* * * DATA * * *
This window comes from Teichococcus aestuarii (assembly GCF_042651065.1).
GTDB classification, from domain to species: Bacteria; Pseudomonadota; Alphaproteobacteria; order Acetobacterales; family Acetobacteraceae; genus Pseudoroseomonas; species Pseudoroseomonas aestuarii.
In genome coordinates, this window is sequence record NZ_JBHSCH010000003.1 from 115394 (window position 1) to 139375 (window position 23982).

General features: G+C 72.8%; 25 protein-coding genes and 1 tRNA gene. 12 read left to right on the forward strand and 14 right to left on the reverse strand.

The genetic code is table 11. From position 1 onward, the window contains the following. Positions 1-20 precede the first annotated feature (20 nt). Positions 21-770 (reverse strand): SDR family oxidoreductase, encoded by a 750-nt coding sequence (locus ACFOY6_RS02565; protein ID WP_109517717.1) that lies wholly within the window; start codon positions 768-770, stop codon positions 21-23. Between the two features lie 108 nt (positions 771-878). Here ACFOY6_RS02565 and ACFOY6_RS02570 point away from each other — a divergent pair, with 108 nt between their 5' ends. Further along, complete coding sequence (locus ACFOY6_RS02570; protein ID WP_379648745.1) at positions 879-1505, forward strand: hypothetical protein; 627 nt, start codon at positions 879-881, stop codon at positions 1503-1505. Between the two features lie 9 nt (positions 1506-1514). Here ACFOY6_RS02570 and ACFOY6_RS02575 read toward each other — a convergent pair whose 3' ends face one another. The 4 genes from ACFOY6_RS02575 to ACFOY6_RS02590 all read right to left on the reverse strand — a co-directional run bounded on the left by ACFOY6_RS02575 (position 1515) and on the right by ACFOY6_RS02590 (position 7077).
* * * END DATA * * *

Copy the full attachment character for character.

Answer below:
This window comes from Teichococcus aestuarii (assembly GCF_042651065.1).
GTDB classification, from domain to species: Bacteria; Pseudomonadota; Alphaproteobacteria; order Acetobacterales; family Acetobacteraceae; genus Pseudoroseomonas; species Pseudoroseomonas aestuarii.
In genome coordinates, this window is sequence record NZ_JBHSCH010000003.1 from 115394 (window position 1) to 139375 (window position 23982).

General features: G+C 72.8%; 25 protein-coding genes and 1 tRNA gene. 12 read left to right on the forward strand and 14 right to left on the reverse strand.

The genetic code is table 11. From position 1 onward, the window contains the following. Positions 1-20 precede the first annotated feature (20 nt). Positions 21-770 (reverse strand): SDR family oxidoreductase, encoded by a 750-nt coding sequence (locus ACFOY6_RS02565; protein ID WP_109517717.1) that lies wholly within the window; start codon positions 768-770, stop codon positions 21-23. Between the two features lie 108 nt (positions 771-878). Here ACFOY6_RS02565 and ACFOY6_RS02570 point away from each other — a divergent pair, with 108 nt between their 5' ends. Further along, complete coding sequence (locus ACFOY6_RS02570; protein ID WP_379648745.1) at positions 879-1505, forward strand: hypothetical protein; 627 nt, start codon at positions 879-881, stop codon at positions 1503-1505. Between the two features lie 9 nt (positions 1506-1514). Here ACFOY6_RS02570 and ACFOY6_RS02575 read toward each other — a convergent pair whose 3' ends face one another. The 4 genes from ACFOY6_RS02575 to ACFOY6_RS02590 all read right to left on the reverse strand — a co-directional run bounded on the left by ACFOY6_RS02575 (position 1515) and on the right by ACFOY6_RS02590 (position 7077).